An introductory guide to Liquid Crystal Display Selection
To find a good match of LCD for your application, here are some questions you may consider asking yourself (or us!):
Size and resolution are the two top parameters to decide on at the very beginning of a selection process. And the resolution is also related to the aspect ratio.
As we see a trend for more widescreen displays in the market, products with related sizes and resolutions are available with more varieties as well
Most LCDs in the market can be divided to three categories: 1) Consumer grade; 2) Commercial/industrial grade; 3) Automotive/marine/aviation grade.
Consumer-grade products usually have a shorter lifetime and are designed for use under normal conditions, while commercial/industrial grade displays can achieve higher reliability and rigidity in tough environments and/or under heavy usage. Sample industrial applications include portable devices for fieldwork and control panels for industrial systems and room climate, etc.
For automotive/marine/aviation products, both environmental reliability and optical performance need to be the top of their class, featuring high brightness, extreme operating and storage temperatures, ultrawide viewing angles. They are usually highly customized to meet innovative design requirements and strict quality standards.
Check out our products at commercial, industrial, and automotive grades.
|Viewing Mode||Display Description||Application Comments||Direct Sunlight||Office Light||Very Low Light|
|Reflective (Positive)||Dark images on a light background||No backlighting. Gives the best contrast and environmental stability||Excellent||Very good||Unusable|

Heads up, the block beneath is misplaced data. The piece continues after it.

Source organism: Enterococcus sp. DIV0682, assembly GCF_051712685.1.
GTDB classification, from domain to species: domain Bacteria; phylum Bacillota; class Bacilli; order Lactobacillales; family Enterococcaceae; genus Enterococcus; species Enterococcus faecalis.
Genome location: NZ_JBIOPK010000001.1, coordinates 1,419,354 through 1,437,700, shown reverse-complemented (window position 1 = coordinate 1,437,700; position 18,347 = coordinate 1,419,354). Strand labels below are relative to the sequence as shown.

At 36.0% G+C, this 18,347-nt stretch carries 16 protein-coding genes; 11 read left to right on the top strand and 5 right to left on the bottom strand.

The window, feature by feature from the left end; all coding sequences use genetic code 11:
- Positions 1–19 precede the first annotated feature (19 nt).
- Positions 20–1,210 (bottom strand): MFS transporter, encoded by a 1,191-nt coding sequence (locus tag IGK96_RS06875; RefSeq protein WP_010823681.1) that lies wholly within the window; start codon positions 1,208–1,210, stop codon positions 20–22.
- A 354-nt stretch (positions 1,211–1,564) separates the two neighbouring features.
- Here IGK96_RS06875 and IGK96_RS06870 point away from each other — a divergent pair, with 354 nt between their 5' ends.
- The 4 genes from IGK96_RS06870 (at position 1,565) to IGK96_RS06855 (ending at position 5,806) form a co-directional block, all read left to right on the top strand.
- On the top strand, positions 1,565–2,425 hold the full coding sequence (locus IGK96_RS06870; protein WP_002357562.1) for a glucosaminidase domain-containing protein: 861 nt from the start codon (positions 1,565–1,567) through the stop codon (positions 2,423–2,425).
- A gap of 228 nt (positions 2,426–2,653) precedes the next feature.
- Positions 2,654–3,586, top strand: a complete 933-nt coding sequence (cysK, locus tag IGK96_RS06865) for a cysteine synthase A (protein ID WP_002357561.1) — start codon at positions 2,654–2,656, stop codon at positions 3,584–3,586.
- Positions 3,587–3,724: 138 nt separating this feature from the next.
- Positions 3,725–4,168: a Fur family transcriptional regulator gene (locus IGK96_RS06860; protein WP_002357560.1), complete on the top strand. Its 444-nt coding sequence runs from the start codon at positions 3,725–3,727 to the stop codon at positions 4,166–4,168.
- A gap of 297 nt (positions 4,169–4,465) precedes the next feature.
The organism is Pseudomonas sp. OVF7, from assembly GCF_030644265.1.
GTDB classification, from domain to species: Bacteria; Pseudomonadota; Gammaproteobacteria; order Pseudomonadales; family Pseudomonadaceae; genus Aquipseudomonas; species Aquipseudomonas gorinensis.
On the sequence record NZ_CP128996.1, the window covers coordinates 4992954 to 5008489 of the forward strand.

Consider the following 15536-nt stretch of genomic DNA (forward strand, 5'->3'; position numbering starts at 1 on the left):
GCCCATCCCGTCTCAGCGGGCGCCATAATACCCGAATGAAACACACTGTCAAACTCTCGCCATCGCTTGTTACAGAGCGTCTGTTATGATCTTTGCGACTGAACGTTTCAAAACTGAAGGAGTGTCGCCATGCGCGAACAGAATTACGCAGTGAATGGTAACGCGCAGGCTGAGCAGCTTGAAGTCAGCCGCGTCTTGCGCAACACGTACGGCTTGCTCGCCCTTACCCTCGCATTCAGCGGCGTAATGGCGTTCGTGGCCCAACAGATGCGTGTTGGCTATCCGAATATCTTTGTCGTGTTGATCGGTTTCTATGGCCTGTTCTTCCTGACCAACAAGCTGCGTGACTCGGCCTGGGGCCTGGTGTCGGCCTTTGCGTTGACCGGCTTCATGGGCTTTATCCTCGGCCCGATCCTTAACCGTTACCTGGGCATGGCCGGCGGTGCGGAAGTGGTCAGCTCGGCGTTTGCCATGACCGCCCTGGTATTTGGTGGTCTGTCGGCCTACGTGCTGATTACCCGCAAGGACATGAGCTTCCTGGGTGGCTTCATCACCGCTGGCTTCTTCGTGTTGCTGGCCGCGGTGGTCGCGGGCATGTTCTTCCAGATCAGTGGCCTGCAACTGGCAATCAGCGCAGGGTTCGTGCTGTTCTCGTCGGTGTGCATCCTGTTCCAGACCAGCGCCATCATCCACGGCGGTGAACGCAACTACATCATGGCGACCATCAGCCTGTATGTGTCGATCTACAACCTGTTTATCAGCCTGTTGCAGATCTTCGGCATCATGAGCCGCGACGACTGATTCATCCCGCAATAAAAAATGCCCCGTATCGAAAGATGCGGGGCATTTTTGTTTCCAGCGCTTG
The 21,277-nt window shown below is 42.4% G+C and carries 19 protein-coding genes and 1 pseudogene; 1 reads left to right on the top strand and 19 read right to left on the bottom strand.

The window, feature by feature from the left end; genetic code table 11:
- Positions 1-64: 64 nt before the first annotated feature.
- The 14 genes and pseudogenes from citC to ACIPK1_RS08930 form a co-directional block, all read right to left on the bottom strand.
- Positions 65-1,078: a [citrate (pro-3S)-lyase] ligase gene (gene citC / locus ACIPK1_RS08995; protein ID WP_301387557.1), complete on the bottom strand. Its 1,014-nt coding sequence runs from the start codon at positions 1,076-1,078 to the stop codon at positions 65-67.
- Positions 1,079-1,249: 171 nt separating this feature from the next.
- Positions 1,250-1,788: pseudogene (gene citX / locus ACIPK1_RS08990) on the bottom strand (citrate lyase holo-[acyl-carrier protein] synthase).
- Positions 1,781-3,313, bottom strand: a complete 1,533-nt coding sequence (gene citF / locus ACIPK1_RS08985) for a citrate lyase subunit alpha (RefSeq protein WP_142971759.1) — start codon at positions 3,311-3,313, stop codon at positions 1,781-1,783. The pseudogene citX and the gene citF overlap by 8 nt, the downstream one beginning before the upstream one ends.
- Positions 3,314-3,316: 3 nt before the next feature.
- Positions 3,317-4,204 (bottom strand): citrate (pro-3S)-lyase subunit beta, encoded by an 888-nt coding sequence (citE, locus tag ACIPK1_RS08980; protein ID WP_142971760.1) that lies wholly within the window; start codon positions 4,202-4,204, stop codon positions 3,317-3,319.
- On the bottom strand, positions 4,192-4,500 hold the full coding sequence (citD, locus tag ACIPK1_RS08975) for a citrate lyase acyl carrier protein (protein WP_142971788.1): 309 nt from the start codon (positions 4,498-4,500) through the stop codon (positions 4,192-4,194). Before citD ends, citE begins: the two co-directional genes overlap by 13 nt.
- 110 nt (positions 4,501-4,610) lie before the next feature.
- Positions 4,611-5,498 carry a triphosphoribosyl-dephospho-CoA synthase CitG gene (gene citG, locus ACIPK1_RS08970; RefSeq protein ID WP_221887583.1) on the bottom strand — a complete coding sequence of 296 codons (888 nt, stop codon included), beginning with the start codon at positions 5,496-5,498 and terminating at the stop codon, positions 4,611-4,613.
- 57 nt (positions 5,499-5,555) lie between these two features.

|Transflective (Positive)||Dark images on a gray background||Can be viewed with both ambient light and backlighting||Excellent (no backlight)||Good (no backlight)||Very Good (backlight)|
|Transflective (Negative)*||Light gray images on dark background||Requires high ambient light or backlighting||Good (no backlight)||Fair (no backlight)||Very Good (backlight)|
|Transmissive (Negative)||Backlight images on dark background||Cannot be viewed by reflection||Poor (backlight)||Good (backlight)||Excellent (backlight)|
|Transmissive (Positive)*||Dark images on a backlight background||Good for very low-light conditions||Poor (backlight)||Good (backlight)||Excellent (backlight)|
1Microchip. LCD Fundamentals and LCD Driver Module of 8-bit PIC Microcontrollers. http://ww1.microchip.com/downloads/en/Appnotes/AN658-LCD-Fundamentals-and-the-LCD-Driver-Module-of-8-Bit-PIC-MCUs-00000658C.pdf
Viewing angle is the angle at which the contrast ratio is greater than 10. Display viewings are determined for the horizontal or 3, 9 o’clock direction and the vertical or 6, 12 o’clock direction with respect to the optical axis which is normal to the LCD surface.
Viewing angles are majorly determined by LCD panel type based on switching modes.
Twisted Nematic (TN) displays usually have a certain recommended viewing direction (6 o’clock or 12 o’clock) with grayscale inversion happening on the opposite side. This phenomenon is related to the horizontal orientation of neatly arranged liquid crystals under voltage.
On the contrary, wide viewing technologies, such as FFS/IPS TFT (our ADSDS TFT) and VA LCD (our IBN LCD), enable displays to be viewable from all directions and retains a 10:1 contrast ratio up to almost 90 degrees from the normal axis. Wide viewing is a vital factor to consider for many portable, orientation-switchable devices, as well as higher grade applications.